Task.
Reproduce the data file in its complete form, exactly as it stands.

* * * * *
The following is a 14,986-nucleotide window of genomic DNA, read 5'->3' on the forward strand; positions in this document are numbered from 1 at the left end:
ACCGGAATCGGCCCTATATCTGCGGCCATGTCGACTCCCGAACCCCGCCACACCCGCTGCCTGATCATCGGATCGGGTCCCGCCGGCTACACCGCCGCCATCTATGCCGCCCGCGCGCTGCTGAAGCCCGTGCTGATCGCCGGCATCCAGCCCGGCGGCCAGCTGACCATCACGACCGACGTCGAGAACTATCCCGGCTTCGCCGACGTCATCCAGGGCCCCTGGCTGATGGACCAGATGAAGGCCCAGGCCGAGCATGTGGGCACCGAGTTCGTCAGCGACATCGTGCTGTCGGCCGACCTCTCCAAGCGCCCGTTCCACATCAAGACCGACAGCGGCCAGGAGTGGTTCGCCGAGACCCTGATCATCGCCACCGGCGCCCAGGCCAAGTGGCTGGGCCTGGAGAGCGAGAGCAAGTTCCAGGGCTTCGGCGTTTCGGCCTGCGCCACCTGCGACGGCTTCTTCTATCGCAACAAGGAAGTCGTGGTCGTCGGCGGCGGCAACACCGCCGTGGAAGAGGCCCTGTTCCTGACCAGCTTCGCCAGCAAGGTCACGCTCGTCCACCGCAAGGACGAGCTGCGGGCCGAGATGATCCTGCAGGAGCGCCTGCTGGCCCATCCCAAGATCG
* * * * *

The following is a 14,986-nucleotide window of genomic DNA, read 5'->3' on the forward strand; positions in this document are numbered from 1 at the left end:
ACCGGAATCGGCCCTATATCTGCGGCCATGTCGACTCCCGAACCCCGCCACACCCGCTGCCTGATCATCGGATCGGGTCCCGCCGGCTACACCGCCGCCATCTATGCCGCCCGCGCGCTGCTGAAGCCCGTGCTGATCGCCGGCATCCAGCCCGGCGGCCAGCTGACCATCACGACCGACGTCGAGAACTATCCCGGCTTCGCCGACGTCATCCAGGGCCCCTGGCTGATGGACCAGATGAAGGCCCAGGCCGAGCATGTGGGCACCGAGTTCGTCAGCGACATCGTGCTGTCGGCCGACCTCTCCAAGCGCCCGTTCCACATCAAGACCGACAGCGGCCAGGAGTGGTTCGCCGAGACCCTGATCATCGCCACCGGCGCCCAGGCCAAGTGGCTGGGCCTGGAGAGCGAGAGCAAGTTCCAGGGCTTCGGCGTTTCGGCCTGCGCCACCTGCGACGGCTTCTTCTATCGCAACAAGGAAGTCGTGGTCGTCGGCGGCGGCAACACCGCCGTGGAAGAGGCCCTGTTCCTGACCAGCTTCGCCAGCAAGGTCACGCTCGTCCACCGCAAGGACGAGCTGCGGGCCGAGATGATCCTGCAGGAGCGCCTGCTGGCCCATCCCAAGATCG